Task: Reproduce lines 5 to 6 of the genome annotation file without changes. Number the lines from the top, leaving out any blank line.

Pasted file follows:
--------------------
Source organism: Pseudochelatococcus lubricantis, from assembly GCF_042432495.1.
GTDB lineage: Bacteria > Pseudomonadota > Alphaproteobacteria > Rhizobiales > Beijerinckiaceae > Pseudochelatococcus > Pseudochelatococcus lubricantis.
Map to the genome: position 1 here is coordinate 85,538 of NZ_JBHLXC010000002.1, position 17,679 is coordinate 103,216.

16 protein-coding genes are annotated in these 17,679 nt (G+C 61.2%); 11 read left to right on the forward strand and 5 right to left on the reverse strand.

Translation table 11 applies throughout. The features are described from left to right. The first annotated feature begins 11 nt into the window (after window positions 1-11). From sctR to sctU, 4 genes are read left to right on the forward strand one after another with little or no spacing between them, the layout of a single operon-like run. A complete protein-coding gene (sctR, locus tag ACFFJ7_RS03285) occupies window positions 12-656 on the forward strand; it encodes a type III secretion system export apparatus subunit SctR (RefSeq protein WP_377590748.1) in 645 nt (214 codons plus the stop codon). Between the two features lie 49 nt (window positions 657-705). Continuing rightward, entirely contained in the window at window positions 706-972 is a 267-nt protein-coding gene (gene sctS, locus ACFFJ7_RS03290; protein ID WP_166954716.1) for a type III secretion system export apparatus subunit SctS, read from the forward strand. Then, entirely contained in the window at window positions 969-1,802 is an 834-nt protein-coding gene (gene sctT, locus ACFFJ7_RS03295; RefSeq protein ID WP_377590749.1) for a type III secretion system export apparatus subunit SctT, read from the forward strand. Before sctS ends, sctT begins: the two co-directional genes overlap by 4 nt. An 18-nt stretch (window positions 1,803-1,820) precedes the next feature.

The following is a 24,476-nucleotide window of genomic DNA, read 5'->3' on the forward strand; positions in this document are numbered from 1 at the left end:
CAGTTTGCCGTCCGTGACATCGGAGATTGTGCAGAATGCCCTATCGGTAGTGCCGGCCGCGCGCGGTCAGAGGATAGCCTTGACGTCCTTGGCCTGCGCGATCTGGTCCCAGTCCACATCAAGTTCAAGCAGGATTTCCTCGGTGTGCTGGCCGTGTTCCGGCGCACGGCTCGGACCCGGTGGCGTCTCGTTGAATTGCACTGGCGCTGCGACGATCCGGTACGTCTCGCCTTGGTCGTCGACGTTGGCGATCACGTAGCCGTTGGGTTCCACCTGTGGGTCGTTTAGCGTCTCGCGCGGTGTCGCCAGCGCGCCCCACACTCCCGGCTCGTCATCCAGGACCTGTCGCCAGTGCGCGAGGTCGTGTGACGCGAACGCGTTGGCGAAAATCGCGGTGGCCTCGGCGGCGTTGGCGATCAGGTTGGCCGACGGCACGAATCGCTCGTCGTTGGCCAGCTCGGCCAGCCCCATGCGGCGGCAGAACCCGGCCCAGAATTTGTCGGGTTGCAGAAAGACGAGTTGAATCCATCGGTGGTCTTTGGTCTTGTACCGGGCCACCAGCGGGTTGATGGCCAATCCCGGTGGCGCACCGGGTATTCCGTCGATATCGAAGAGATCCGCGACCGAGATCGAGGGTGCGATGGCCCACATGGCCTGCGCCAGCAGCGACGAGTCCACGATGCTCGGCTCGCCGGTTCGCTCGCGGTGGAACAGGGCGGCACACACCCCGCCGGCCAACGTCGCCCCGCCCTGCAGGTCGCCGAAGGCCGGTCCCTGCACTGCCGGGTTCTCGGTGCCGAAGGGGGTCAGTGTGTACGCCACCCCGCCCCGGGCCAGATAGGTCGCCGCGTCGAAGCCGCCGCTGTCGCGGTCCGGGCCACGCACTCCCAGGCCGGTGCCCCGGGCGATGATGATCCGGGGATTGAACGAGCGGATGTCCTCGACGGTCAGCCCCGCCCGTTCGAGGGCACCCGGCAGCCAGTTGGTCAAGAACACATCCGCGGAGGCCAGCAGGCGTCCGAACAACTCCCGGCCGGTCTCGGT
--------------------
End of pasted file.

Translation table 11 applies throughout. The features are described from left to right. The first annotated feature begins 11 nt into the window (after window positions 1-11). From sctR to sctU, 4 genes are read left to right on the forward strand one after another with little or no spacing between them, the layout of a single operon-like run. A complete protein-coding gene (sctR, locus tag ACFFJ7_RS03285) occupies window positions 12-656 on the forward strand; it encodes a type III secretion system export apparatus subunit SctR (RefSeq protein WP_377590748.1) in 645 nt (214 codons plus the stop codon). Between the two features lie 49 nt (window positions 657-705). Continuing rightward, entirely contained in the window at window positions 706-972 is a 267-nt protein-coding gene (gene sctS, locus ACFFJ7_RS03290; protein ID WP_166954716.1) for a type III secretion system export apparatus subunit SctS, read from the forward strand. Then, entirely contained in the window at window positions 969-1,802 is an 834-nt protein-coding gene (gene sctT, locus ACFFJ7_RS03295; RefSeq protein ID WP_377590749.1) for a type III secretion system export apparatus subunit SctT, read from the forward strand. Before sctS ends, sctT begins: the two co-directional genes overlap by 4 nt. An 18-nt stretch (window positions 1,803-1,820) precedes the next feature.

The following is a 24,476-nucleotide window of genomic DNA, read 5'->3' on the forward strand; positions in this document are numbered from 1 at the left end: